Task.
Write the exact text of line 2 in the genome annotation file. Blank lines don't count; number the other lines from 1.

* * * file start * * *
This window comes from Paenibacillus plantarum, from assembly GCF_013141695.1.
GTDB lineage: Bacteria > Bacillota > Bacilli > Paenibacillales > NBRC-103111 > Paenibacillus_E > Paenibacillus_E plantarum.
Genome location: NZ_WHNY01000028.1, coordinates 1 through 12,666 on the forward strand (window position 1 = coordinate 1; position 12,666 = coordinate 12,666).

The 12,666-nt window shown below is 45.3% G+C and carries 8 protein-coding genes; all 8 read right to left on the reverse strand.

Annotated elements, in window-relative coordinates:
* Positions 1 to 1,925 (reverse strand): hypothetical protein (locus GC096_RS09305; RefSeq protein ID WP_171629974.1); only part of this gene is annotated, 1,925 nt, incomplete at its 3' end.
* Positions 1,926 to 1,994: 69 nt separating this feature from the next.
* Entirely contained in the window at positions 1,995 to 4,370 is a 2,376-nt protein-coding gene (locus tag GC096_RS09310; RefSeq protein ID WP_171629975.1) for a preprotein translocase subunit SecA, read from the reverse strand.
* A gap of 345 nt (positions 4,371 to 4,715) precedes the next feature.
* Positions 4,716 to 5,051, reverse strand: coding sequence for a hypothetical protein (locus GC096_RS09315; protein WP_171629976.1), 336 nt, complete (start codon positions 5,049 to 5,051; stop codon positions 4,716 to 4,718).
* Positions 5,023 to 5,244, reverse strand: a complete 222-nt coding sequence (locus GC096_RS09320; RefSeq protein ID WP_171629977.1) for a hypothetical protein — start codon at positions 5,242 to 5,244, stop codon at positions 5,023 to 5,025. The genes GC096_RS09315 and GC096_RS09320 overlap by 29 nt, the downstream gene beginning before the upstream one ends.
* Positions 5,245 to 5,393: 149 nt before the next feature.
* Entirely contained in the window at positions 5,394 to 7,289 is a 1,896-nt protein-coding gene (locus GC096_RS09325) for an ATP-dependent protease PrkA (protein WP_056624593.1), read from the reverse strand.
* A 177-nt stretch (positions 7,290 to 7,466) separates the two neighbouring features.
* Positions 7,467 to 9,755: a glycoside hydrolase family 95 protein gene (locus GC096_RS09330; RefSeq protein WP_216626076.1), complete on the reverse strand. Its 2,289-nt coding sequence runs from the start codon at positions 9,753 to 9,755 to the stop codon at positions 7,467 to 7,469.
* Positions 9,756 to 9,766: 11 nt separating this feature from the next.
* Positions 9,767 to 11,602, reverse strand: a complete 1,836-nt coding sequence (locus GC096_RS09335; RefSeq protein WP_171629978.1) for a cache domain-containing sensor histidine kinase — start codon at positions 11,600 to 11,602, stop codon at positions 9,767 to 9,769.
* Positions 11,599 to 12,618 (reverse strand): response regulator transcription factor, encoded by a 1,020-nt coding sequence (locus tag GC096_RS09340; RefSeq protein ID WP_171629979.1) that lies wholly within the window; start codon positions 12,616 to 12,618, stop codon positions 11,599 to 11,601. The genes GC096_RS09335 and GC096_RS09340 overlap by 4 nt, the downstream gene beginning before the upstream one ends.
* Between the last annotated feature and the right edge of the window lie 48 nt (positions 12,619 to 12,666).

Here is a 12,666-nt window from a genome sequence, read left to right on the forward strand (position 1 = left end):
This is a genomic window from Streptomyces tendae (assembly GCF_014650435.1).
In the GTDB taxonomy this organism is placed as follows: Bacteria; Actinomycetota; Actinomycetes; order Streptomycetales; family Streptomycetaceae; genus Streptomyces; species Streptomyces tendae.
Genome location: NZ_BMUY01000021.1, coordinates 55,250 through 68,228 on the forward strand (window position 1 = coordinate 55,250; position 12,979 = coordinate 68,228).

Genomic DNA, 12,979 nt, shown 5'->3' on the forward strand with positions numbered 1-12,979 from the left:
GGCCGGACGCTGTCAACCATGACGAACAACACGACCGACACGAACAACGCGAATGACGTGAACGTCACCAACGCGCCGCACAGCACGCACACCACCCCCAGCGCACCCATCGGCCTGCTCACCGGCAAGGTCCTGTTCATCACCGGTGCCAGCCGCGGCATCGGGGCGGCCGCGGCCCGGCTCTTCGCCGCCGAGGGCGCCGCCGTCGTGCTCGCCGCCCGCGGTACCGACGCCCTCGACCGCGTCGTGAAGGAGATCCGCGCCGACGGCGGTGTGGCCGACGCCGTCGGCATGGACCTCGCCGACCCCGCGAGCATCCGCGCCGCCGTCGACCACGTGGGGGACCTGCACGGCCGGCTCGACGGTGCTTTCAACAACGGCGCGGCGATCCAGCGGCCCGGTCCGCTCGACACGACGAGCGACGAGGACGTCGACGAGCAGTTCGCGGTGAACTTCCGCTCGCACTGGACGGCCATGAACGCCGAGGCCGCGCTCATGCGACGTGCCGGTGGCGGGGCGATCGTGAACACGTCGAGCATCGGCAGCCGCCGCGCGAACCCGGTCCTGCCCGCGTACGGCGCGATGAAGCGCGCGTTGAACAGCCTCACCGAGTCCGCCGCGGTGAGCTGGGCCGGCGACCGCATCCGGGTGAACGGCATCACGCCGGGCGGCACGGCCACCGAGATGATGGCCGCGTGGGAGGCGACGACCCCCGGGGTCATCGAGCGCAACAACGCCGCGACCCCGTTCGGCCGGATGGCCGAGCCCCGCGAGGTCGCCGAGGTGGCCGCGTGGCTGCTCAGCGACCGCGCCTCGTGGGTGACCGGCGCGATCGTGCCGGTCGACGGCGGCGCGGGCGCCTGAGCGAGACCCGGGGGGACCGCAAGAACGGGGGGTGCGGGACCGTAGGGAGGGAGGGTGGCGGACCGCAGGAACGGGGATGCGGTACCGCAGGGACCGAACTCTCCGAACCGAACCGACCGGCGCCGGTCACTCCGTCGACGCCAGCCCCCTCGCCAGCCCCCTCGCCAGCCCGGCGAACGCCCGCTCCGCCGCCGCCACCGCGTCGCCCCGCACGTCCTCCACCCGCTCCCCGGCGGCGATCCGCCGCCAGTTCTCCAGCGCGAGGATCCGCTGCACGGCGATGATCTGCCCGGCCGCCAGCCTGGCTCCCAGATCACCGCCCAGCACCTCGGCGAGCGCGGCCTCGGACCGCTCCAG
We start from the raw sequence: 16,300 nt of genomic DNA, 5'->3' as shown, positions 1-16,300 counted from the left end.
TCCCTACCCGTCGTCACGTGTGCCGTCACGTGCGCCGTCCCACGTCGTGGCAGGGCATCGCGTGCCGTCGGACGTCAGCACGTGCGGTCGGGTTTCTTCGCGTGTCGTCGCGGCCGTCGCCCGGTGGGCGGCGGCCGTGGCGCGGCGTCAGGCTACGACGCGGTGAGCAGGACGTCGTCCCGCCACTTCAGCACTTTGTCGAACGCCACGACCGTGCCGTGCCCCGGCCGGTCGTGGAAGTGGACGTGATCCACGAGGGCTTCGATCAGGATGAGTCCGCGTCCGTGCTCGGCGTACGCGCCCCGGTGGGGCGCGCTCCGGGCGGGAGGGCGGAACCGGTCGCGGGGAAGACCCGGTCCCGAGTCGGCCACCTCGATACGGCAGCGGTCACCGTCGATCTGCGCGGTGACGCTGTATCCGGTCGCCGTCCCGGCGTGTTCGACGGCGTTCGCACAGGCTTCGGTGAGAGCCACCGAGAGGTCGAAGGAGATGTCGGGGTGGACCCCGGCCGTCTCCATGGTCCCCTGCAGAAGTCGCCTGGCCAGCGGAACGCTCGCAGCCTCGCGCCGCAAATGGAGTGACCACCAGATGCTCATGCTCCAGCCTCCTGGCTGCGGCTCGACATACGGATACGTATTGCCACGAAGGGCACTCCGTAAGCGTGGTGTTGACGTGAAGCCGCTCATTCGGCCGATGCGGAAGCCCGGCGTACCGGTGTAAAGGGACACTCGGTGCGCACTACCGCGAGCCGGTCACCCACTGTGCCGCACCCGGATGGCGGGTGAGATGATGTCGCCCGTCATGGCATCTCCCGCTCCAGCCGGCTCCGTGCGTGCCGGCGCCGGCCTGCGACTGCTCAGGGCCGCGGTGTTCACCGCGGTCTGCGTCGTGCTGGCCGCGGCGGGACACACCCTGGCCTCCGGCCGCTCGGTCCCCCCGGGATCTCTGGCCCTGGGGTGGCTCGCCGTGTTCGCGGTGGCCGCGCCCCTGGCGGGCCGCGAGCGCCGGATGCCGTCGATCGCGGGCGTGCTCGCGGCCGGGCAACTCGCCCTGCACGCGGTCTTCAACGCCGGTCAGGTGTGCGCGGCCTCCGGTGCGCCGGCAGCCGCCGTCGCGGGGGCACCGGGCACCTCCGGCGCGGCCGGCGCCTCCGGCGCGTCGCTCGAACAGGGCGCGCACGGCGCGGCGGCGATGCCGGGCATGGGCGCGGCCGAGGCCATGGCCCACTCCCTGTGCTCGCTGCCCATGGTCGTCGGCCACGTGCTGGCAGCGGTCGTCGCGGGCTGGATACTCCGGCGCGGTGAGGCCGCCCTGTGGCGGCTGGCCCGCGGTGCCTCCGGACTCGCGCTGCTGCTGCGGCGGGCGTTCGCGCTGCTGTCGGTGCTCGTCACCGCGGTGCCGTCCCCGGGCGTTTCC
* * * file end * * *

GTDB lineage: Bacteria > Bacillota > Bacilli > Paenibacillales > NBRC-103111 > Paenibacillus_E > Paenibacillus_E plantarum.